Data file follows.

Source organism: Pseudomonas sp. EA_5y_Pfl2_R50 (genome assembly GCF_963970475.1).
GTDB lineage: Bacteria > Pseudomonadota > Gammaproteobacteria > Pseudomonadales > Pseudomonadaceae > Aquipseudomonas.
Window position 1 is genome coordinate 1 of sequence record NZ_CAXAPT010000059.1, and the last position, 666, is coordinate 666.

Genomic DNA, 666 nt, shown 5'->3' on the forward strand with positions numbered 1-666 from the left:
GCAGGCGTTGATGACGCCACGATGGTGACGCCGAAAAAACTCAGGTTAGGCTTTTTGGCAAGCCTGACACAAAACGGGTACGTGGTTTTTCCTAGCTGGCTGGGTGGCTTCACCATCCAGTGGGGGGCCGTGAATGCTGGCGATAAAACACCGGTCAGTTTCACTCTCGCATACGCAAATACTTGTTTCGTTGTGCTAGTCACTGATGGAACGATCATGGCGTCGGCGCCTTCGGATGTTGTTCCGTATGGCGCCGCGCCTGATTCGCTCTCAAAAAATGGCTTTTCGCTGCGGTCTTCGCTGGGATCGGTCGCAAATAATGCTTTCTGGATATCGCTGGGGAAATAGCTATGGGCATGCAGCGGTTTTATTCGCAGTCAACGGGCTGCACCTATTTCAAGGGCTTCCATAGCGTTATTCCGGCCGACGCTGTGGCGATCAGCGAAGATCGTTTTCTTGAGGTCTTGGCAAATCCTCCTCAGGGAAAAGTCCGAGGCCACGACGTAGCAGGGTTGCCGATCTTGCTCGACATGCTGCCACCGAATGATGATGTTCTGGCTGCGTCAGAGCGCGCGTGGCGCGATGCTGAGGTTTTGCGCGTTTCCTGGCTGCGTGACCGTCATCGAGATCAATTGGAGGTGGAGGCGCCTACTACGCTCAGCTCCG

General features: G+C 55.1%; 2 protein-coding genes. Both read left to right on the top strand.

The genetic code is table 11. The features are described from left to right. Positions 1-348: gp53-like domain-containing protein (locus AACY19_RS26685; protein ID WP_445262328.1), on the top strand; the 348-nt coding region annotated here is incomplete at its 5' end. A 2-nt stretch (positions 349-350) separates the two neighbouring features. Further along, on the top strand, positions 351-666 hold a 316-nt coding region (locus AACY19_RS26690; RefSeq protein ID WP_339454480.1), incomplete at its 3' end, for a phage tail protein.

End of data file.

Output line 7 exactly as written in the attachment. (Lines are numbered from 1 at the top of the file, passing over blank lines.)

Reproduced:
The genetic code is table 11. The features are described from left to right. Positions 1-348: gp53-like domain-containing protein (locus AACY19_RS26685; protein ID WP_445262328.1), on the top strand; the 348-nt coding region annotated here is incomplete at its 5' end. A 2-nt stretch (positions 349-350) separates the two neighbouring features. Further along, on the top strand, positions 351-666 hold a 316-nt coding region (locus AACY19_RS26690; RefSeq protein ID WP_339454480.1), incomplete at its 3' end, for a phage tail protein.